The PBC model goes back to 1995 when Cousins decided to tackle the revitalization of the East Lake Meadows community in Atlanta, which had some of the worst crime rates in the nation, rampant drug use, substandard schools and high poverty.

Cousins joined forces with the Atlanta Housing Authority and resident leaders to develop the three-pronged, holistic approach. Overall, it was an effort to make sure a person’s geography would no longer limit his or her potential.

Purpose Built Communities as an organization was established by Buffett, Robertson and Cousins to replicate the East Lake model that turned out to be successful. Former Atlanta Mayor Shirley Franklin, who has visited a previous Salisbury City Council retreat, is one of the higher-profile public faces of the organization.

There are at least 10 Purpose Built Communities in the country, and the organization is exploring redevelopment initiatives in at least 20 more.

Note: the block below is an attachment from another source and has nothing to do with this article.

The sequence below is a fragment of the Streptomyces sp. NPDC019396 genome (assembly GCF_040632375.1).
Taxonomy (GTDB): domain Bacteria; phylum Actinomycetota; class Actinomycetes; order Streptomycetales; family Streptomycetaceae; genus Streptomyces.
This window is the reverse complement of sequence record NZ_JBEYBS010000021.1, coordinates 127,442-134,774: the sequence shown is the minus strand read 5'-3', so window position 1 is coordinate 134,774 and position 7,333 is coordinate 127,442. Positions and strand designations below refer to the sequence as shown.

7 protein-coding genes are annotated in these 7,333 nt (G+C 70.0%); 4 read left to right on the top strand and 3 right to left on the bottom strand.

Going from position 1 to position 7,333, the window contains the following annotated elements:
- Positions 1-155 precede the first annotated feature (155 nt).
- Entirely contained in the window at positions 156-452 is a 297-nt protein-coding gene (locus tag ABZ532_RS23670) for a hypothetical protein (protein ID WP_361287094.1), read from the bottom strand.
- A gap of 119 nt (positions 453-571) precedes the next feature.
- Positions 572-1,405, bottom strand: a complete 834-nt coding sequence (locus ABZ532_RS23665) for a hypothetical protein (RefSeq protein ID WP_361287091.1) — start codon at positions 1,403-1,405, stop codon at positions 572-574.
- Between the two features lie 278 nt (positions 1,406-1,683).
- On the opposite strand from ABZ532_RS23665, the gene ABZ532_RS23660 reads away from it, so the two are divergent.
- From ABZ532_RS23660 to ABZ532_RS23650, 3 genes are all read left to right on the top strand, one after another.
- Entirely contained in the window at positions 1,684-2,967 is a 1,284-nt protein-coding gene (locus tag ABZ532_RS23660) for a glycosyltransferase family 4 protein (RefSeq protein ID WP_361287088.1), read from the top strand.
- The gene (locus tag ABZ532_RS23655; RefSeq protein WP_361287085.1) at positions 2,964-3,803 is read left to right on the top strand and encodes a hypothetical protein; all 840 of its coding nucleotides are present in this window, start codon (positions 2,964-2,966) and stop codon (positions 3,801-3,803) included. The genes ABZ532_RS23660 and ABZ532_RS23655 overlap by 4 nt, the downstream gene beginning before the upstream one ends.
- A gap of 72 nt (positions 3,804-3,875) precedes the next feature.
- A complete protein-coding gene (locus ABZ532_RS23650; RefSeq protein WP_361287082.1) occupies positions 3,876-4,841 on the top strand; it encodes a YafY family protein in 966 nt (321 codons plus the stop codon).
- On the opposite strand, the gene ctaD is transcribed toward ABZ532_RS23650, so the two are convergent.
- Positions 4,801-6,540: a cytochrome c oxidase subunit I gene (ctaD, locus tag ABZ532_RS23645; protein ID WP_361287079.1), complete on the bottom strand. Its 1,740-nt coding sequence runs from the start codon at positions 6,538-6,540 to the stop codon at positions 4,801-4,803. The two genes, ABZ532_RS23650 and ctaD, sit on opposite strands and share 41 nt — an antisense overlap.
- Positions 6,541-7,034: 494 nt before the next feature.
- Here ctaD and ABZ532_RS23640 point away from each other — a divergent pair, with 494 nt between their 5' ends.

When the PBC partners with a local lead organization — the kind the Robertson Foundation hopes to establish — it makes available a dream team of other community quarterbacks, philanthropists, educators, developers, finance managers, grant writers, affordable housing directors, real estate executives, community planners, attorneys, corporate officers and other experts.

In investigating the Purpose Built Community organization, Kluttz acknowledges she kept asking herself what the catch was. What would be the price or obligation from Salisbury’s end for the West End to become a Purpose Built Community?